add(object, directives) - Stores a new record. This acts similar to put, but should only be called when the record does not already exist. Stores do not need to implement this method, but may implement for ease of differentiating between creation of new records and updates. This should return the identifier of the newly create record.

construct(object, directives) - This constructs a new persistable object. This does not actually store the object, but returns an object with a save() method that can be called to store the object when it is ready. This method does not apply to stores, only models and facets.

subscribe(resource, callback) - Subscribes to changes in the given resource or set of resources. The callback is called whenever data is changed in the monitored resource(s).

transaction() - Starts a new transaction for the store. This should return a transaction object with the following functions. Each of these functions are optional and only called if they exist:

  • commit() - This is called when a transaction is committed.
  • requestCommit() - This is called on all the databases/stores prior to committing the transaction. If this succeeds (doesn't throw an error), the store should guarantee the success of a subsequent commit() operation. This provides two phase commit semantics.
  • abort() - This is called when a transaction is aborted.
  • suspend() - This is called when a transaction is suspended. This happens when an event is finished, but a promise for the continuance of the action is still in progress. After being suspended, this transaction is no longer the active transaction.
  • resume() - This is called when a transaction is resumed. This happens when a promise resumes the execution of an action.

(See Transactions section below for more information)

Perstore is designed to allow easy construction of new data stores. A data store in Perstore is a JavaScript object with any or all of the functions defined above.

Querying

Perstore provides a query parsing and execution through http://github.com/kriszyp/rql (RQL). RQL can be thought as basically a set of nestable named operators which each have a set of arguments. RQL is designed to have an extremely simple, but extensible grammar that can be written in a URL friendly query string. A simple RQL query with a single operator that indicates a search for any resources with a property of "foo" that has value of 3 could be written:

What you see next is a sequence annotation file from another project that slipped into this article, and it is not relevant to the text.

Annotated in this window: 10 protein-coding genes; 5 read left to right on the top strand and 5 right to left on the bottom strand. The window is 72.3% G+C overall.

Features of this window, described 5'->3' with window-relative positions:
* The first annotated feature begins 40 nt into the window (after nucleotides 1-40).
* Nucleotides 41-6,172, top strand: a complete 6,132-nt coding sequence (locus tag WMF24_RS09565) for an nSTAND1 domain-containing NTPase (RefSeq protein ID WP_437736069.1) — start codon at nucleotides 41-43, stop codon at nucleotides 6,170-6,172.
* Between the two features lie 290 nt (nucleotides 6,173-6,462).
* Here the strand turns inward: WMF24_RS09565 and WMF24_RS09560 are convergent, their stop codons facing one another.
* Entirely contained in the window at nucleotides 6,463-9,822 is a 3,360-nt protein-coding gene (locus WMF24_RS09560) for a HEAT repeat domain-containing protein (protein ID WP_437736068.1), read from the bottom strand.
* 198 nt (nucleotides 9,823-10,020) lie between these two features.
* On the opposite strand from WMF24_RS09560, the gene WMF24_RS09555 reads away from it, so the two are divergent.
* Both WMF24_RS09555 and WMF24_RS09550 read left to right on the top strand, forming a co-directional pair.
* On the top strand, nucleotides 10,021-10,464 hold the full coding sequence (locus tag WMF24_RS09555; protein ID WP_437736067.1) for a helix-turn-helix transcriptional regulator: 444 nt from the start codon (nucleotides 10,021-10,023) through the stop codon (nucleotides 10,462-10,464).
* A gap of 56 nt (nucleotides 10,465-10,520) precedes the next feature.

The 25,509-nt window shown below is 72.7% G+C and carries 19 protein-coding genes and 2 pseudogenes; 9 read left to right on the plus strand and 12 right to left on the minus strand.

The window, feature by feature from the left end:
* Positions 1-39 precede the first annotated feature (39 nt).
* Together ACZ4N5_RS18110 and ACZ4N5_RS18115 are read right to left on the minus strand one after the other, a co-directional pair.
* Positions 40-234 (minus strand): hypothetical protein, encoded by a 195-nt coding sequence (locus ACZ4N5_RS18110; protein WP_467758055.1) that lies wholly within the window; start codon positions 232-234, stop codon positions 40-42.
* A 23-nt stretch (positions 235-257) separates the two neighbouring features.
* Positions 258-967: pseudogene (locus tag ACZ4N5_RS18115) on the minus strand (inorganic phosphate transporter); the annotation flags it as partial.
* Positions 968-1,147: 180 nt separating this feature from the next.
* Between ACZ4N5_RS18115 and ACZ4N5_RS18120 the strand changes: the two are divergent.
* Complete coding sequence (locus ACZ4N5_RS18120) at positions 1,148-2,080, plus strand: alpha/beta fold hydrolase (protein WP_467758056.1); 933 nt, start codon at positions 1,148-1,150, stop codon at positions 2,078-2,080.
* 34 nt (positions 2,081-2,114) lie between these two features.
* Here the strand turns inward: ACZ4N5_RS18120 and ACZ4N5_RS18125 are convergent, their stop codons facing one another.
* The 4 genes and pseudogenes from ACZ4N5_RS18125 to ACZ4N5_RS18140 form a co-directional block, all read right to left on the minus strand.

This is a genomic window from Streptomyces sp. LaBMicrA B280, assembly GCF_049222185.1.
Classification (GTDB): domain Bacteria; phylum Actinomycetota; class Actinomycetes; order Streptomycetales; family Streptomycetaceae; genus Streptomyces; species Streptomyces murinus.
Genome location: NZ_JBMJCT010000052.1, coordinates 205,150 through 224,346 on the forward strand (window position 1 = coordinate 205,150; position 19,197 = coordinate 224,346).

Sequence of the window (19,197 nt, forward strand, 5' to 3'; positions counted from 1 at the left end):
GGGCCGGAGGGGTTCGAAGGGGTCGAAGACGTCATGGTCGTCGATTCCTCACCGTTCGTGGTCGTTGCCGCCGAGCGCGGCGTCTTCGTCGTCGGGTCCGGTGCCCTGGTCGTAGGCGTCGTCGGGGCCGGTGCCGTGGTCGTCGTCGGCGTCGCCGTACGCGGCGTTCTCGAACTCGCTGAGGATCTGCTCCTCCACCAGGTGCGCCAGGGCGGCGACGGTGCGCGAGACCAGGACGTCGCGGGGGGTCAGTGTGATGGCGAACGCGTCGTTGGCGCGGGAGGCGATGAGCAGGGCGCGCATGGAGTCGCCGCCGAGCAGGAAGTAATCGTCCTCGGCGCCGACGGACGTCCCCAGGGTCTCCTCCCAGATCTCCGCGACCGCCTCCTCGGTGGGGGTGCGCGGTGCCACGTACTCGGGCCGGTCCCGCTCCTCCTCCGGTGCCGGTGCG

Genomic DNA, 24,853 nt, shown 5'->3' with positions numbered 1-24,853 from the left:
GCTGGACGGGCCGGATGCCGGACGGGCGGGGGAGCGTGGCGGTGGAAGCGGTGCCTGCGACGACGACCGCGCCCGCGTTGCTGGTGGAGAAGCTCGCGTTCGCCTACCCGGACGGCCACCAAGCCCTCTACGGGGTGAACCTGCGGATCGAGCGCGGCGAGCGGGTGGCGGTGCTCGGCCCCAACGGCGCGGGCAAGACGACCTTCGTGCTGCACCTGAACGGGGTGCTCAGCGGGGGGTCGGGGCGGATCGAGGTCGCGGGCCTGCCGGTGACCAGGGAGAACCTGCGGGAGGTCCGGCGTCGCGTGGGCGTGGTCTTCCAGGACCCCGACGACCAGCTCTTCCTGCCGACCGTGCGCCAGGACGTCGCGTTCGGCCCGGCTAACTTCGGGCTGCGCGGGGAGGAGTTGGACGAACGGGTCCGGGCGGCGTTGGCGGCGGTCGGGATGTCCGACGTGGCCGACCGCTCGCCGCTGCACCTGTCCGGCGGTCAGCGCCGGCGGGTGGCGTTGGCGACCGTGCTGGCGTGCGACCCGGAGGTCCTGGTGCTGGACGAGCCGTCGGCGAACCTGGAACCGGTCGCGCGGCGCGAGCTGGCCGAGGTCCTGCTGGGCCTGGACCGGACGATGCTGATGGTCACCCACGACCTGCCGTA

eq(foo,3)

RQL is a compatible superset of standard HTML form URL encoding. The following query is identical to the query (it is sugar for the query above):

foo=3

We can use this query format to query stores and models. For example:

MyModel.query("foo=3").forEach(function(object){
   // for each object with a property of foo equal to 3
});

We can also construct queries using chained operator calls in JavaScript. We could write this query:

MyModel.query().eq("foo",3).forEach(...);

The RQL grammar is based around standard URI delimiters. The standard rules for encoding strings with URL encoding (%xx) are observed. RQL also supersets FIQL. Therefore we can write a query that finds resources with a "price" property below 10 with a "lt" operator using FIQL syntax:

price=lt=10

Which is identical (and sugar for call operator syntax known as the normalized form):

lt(price,10)

One can combine conditions with multiple operators with "&":

foo=3&price=lt=10

Is the same as:

eq(foo,3)&lt(price,10)

Which is also the same as:

and(eq(foo,3),lt(price,10))

And thus can be used to query a store:

MyModel.query("foo=3&price=lt=10")...

Or using chained JS calls to perform the same query:

MyModel.query().eq("foo",3).lt("price",10)...

The | operator can be used to indicate an "or" operation. We can also use paranthesis to group expressions. For example:

(foo=3|foo=bar)&price=lt=10

Which is the same as:

and(or(eq(foo,3),eq(foo,bar)),lt(price,10))

And to query a model/store:

MyModel.query("(foo=3|foo=bar)&price=lt=10")...